Asking Clients for Feedback
"Your most unhappy customers are your greatest source of learning." - Bill Gates
I believe the single and greatest way to grow a law firm is to provide exemplary customer service. To me, being sensitive to, and constantly taking the pulse of, what our clients think about the quality of our customer service is low hanging fruit that when tended to, can result in massive, compounding gains for a law firm. Referrals from clients, 5-star reviews, and a happy work environment are just some of the many benefits that result when providing and constantly improving upon the level of client service your law firm gives to its clients.
But all too often law firms neglect this vital concept. They take clients for granted and sometimes can be tone-deaf on what clients are frustrated by during their client journey with a law firm. When this happens, a nefarious metastasizing unfolds: Clients get upset, the workplace becomes stressed and unhappy, and growth stalls.
As lawyers, we are first and foremost in the customer service business and everything at a law firm must therefore revolve around that. Everything else is secondary. That is a critically important mindset to adapt because that mindset informs the strategies that are designed to put the clients needs first.
I believe in checkpoints during each client journey where we mine for information from our clients on how we are doing in their eyes. Here are some easy and free ways to ensure your clients receive great service and become raving fans for life.
Send your clients surveys. Our firm sends out two automated email surveys to each client during the duration of each case. I am always hunting for problems and holes in our service and surveys reveal areas we need to immediately focus on and fix. Surveys also reveal things our clients enjoy about their experience with us so we make sure to double down on those things.
This requires no effort or time on the part of our staff because our CRM (customer relationship management) does all the work for us. I find that a small number of clients actually respond to the surveys but the ones that do respond provide great information we can act on. For me, I want to hear about areas we are falling short so we can continuously optimize and improve our clients' experience with us.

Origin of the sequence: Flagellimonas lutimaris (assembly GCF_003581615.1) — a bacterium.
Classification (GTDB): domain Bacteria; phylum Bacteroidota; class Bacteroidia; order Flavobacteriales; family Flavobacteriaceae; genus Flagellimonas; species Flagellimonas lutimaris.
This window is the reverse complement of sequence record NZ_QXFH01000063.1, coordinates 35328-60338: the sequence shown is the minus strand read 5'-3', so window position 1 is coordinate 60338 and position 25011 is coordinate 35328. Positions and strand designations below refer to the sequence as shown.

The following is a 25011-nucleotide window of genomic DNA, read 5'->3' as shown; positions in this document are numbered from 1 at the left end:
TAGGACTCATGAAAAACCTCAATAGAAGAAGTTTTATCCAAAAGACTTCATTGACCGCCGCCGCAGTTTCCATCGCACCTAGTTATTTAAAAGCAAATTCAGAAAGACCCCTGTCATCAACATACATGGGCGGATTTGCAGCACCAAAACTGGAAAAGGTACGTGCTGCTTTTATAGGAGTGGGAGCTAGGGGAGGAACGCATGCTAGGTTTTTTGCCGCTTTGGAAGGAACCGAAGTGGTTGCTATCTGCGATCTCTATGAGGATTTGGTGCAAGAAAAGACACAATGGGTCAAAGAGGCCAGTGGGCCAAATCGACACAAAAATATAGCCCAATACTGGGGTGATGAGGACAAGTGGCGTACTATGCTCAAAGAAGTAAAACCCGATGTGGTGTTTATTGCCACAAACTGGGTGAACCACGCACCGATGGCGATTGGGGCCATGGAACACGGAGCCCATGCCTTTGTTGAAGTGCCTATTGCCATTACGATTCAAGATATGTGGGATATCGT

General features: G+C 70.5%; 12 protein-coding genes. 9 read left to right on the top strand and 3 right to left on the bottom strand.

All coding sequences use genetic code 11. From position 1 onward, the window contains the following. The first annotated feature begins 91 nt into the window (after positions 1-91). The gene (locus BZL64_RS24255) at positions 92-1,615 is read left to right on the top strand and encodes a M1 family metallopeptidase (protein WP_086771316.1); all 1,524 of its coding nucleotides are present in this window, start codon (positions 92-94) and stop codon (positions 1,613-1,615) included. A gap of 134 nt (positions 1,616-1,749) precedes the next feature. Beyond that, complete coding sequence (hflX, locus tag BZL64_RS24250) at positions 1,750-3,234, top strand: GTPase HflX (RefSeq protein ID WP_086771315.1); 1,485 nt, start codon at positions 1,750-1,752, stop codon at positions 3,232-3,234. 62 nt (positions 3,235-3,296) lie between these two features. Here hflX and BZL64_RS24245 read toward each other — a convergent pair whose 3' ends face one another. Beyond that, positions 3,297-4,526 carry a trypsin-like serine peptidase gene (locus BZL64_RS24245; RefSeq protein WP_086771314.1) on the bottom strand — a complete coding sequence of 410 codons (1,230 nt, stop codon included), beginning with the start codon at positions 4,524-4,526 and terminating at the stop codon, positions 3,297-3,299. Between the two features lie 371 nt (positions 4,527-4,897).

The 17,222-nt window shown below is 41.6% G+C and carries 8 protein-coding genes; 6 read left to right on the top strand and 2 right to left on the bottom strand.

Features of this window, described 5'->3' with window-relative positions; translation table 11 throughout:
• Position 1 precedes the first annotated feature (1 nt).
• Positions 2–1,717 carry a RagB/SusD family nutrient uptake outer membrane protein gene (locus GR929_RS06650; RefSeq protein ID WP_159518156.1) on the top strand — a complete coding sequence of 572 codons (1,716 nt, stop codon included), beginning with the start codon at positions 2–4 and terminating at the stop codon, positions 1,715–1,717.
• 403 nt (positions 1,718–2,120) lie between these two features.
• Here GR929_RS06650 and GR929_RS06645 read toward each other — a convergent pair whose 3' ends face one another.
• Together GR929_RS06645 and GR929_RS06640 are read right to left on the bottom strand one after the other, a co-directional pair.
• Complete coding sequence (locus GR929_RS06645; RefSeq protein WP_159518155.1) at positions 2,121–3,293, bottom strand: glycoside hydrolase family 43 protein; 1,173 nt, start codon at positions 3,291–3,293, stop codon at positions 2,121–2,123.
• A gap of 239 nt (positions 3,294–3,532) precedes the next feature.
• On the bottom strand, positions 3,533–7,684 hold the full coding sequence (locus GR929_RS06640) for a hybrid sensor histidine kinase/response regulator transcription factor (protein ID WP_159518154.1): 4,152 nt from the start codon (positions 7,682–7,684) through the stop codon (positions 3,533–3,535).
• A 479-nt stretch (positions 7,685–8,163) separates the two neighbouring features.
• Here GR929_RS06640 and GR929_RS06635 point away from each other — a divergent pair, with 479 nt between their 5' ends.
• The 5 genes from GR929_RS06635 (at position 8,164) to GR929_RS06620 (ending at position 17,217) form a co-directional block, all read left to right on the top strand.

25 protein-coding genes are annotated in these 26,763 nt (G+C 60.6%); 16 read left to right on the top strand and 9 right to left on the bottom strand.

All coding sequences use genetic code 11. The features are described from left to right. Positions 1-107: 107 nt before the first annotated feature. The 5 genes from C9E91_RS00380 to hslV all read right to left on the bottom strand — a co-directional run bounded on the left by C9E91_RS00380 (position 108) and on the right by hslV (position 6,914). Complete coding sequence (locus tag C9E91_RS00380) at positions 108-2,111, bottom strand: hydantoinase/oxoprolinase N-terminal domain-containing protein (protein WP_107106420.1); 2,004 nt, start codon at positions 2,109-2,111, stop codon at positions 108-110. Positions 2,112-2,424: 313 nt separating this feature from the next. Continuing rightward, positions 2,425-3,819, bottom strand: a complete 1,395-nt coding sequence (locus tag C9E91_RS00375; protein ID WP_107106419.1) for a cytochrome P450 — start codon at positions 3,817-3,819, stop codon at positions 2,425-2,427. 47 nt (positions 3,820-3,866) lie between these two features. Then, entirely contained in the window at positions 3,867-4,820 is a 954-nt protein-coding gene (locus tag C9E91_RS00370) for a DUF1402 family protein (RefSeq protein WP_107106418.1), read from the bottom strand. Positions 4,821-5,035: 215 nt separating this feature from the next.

In addition to the surveys we send out, we also send out automated emails to clients every two months asking the clients if they have recently been contacted by our office. This ensures that client contact remains regular and consistent throughout the case. This is extremely comforting to the clients and reduces the need for them to call into the office, and has helped us improve the client experience.
This has multiple benefits because my team members know these emails are going out so that incentives them to make sure they are regularly contacting and updating clients on case status. Additionally, the emails show the clients that I care about and take very seriously our desire to always keep them updated and informed on where their case stands. This, similar to the surveys, is another quality control tactic we employ to always monitor and improve the clients' experience, and it’s all automated.
At the end of each case, when clients come to the office to pick up their settlement check (we always at this stage give them a merchandise bag with free items), I ask them how we did. I sit down with the client and ask them if there are ways they can suggest we can improve the delivery of our services. I use a checklist so I don't forget to ask anything of the client.
I find clients really appreciate this because it shows them once again that we care about and value their feedback. If the client is happy, I ask what they liked about their experience, and if there is anything they can suggest we improve. I make sure to remind the client that we are built on client referrals, and would love to help the client's family and friends in the future if they need us. If the client is unhappy, I make sure to learn exactly why because this creates a great opportunity to improve our services.
The ongoing process of fine tuning and improving the client experience requires continual focus and intention. The more information you can extract from clients about their case journey with your office, the more you can improve the experience for current and future clients.
You'll never know what clients like and dislike about your firm unless you ask them, and ask them frequently. If you have other ideas on how the client experience can be gauged and improved, I would love to hear them. Please share them with me by emailing me at firstname.lastname@example.org.